Iranian New Year Table Decoration – The Persian New Year (Nowruz) is the first day of spring! I’m excited to share some Nowruz table inspiration with you! Nowruz in Iran is similar to Christmas in the United States, Canada, Europe, etc. … The streets of Tehran and other cities in Iran are crowded with people buying decorations for the Persian New Year (Haft-Sin/ Haft-Seen) table. You can smell the “spring” in the air, the energy of joy and all the joy that comes with celebrating Nowruz! One of my favorite things about Nowruz is the annual decoration of our Haft-sin when I live in Tehran! Although I have spent all these years in the United States, I have not missed a single year of decorating our Haft-sin!
Even if for some reason I travel during Nowruz and am not at home, I make sure that we set our Haft-Sin table before we leave our house! Haha! I remember last year before Nowruz I got really sick! But I always made sure to set our table in our garden and had a small party with my family!
Iranian New Year Table Decoration
In this post, I want to talk more about Nowruz table decorations and what things go on the table! I also want to talk about the seven beautiful signs and their meanings. They are what you “must eat” in Nowruz!
What Is Nowruz?
Nowruz is the Persian New Year! The word “Nowruz”, (or Nooruz), means “new day”. Pronunciation may vary from country to country. Nowruz is not a religious holiday. It’s a celebration of new beginnings, a new/better year and letting go of the old! Nowruz marks the first day of spring and usually falls between March 19-21
. It has been celebrated in Iran for more than two thousand years by all people, regardless of language, ethnicity or religion.
When I lived in Iran, one of the highlights of our Nowruz was going to my grandmother’s house for lunch on the first day! My favorite aunt in Iran was an amazing chef! She cooked the most delicious meals for the whole family for Nowruz! I remember every dish on the table like it was yesterday! LAUGH! Here are the Persian New Year food traditions for Nowruz and this is what we had for the New Year!
The Story Of Nowruz, The Persian New Year By California Humanities Board Member Shiva Farivar
Ahhh! Writing this (especially at this time of year), makes me miss my beautiful country!!! I hope I can go to Tehran next year for Nowruz and take Valentina, Alina and maybe Matt with me! My girls are half Persian and half American. As much as I love watching them learn about the wonderful holidays in the United States, I would love to teach them through my beautiful culture, cuisine, and traditions. Matt has been eager to learn about my country and I hope to one day take him to Iran. He also loves Persian food (LOL), so I’m sure he’ll enjoy it! Haha!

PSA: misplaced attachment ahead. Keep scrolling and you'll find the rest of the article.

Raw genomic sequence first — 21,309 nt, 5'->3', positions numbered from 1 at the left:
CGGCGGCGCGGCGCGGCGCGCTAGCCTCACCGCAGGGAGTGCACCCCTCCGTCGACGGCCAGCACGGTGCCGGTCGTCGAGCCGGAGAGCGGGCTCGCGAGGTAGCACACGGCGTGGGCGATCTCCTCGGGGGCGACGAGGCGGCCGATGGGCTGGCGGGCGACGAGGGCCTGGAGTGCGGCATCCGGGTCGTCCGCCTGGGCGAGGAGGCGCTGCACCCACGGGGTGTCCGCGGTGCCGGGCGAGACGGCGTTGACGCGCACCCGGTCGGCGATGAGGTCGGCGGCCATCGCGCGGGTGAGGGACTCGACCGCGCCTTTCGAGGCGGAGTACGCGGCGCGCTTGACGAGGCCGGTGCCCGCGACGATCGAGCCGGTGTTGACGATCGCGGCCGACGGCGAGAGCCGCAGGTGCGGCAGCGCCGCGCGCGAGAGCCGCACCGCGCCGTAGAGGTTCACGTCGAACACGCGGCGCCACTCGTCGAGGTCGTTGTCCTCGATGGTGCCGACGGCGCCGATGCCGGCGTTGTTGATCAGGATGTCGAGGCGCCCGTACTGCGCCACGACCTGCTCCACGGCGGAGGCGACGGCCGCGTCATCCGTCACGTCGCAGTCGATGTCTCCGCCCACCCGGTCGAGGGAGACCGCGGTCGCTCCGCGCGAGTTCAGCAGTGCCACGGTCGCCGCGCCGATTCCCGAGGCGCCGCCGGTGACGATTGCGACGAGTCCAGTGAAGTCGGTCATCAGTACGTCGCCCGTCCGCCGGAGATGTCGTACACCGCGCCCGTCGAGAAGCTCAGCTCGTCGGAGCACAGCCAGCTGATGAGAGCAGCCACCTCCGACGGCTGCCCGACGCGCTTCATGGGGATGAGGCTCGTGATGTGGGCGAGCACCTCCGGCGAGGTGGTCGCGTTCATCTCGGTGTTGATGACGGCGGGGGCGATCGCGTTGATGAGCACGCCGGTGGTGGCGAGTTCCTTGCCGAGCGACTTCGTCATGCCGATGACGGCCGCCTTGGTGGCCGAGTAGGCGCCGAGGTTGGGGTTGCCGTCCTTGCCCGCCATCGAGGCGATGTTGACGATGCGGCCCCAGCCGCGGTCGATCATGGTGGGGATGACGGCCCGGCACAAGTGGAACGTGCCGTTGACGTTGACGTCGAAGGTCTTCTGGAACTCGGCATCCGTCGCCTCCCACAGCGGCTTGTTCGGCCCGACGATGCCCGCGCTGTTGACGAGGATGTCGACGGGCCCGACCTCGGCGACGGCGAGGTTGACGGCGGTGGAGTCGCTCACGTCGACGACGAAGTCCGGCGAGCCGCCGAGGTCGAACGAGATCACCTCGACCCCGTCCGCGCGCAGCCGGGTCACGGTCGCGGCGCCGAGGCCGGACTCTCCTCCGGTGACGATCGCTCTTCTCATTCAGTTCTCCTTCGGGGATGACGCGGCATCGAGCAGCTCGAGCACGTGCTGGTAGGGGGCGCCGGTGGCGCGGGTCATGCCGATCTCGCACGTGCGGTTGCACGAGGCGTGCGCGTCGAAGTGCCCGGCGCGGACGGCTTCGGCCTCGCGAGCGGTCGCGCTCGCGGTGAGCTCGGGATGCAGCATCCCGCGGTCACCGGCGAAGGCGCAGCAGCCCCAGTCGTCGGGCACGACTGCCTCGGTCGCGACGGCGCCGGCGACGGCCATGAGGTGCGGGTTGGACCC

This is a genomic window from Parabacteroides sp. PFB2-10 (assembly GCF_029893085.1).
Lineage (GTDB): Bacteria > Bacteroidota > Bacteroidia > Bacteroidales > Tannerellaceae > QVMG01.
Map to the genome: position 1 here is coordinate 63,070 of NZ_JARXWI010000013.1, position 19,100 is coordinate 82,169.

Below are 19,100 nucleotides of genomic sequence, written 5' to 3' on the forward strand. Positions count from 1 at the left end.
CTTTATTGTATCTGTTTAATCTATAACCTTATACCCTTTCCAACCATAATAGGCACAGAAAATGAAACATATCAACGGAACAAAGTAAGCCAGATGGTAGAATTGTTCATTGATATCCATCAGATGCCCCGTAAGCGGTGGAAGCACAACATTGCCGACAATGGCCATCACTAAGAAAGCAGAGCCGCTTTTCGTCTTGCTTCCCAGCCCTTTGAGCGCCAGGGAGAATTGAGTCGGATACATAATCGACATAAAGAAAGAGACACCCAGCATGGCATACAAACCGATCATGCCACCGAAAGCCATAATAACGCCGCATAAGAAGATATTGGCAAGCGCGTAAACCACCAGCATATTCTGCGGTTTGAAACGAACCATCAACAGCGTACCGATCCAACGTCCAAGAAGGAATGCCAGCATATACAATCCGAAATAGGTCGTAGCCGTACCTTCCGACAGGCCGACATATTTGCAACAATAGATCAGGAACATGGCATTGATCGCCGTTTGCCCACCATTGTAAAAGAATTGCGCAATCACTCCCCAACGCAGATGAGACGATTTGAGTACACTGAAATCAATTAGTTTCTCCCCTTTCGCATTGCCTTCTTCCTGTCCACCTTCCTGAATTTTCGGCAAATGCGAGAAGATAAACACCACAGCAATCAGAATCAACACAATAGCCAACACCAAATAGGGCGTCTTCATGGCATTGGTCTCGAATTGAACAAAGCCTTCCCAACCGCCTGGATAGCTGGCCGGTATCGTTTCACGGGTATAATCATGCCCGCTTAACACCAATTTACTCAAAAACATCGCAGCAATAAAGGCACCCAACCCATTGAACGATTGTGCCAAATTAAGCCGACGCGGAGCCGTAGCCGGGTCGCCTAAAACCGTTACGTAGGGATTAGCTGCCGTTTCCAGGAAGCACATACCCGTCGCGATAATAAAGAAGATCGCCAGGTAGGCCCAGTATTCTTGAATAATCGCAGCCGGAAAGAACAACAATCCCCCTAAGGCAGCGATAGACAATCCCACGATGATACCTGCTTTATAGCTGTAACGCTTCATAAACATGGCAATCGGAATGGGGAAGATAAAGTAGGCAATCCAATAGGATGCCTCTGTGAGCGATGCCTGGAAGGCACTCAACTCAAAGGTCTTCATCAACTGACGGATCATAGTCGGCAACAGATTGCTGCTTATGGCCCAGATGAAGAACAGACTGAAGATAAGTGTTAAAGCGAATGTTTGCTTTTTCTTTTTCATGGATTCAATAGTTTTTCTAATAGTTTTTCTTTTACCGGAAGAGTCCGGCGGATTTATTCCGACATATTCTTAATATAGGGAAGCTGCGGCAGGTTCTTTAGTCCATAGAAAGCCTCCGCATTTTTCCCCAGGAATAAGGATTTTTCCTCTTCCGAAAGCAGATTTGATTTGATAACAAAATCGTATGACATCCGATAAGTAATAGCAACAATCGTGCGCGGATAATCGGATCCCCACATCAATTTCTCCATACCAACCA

Happy first day of spring and Nowruz, and I hope you enjoy your Nowruz table decorations and the Persian year!
This post may contain affiliate links, which means I may receive commissions (at no cost to you) if you make a purchase using these links. There is something about the spring and power of new beginnings. Iranians celebrate the arrival of spring as the Persian Nowruz on the first day of the vernal equinox. In the northern hemisphere, the vernal equinox is when winter ends and spring begins astronomically.
Iranian Nowruz: Guiding The Spirits Home
Nowruz literally means “new day”. Like the Chinese New Year, Nowruz is a Persian New Year that usually falls on March 20 or 21. Nowruz, a special event recognized by the UN, is not religious. In fact, it is based on astronomical events. Persians have been celebrating Nowruz for over 3,000 years. Nowruz is deeply rooted in the customs and traditions of the Zoroastrians, which is an ancient Persian religion that predates Islam in the 7th century AD.
Whether you live in Iran or outside Iran, Nowruz comes with its own traditions to follow. Here’s everything you need to know about Persian Nowruz.
Nowruz traditions have been celebrated among Persians for many years. There are pre-festivals and cultural events leading up to Nowruz. The Iranian Bonfire Night or Chahar-Shanbeh-Suri is the beginning of Nowruz where people light bonfires, jump over them while singing and reciting ritual phrases. Chahar-Shanbeh-Suri literally means Eve of Red Wednesday in Persian. It takes place on the last Wednesday of the year. Fire represents light, brightness and goodness in life.
Haft Sin Table In Nowruz 2021: What Are The 7 ‘s’? Know Traditional Items And Significance Of The ‘seven Seens,’ To Celebrate The Persian New Year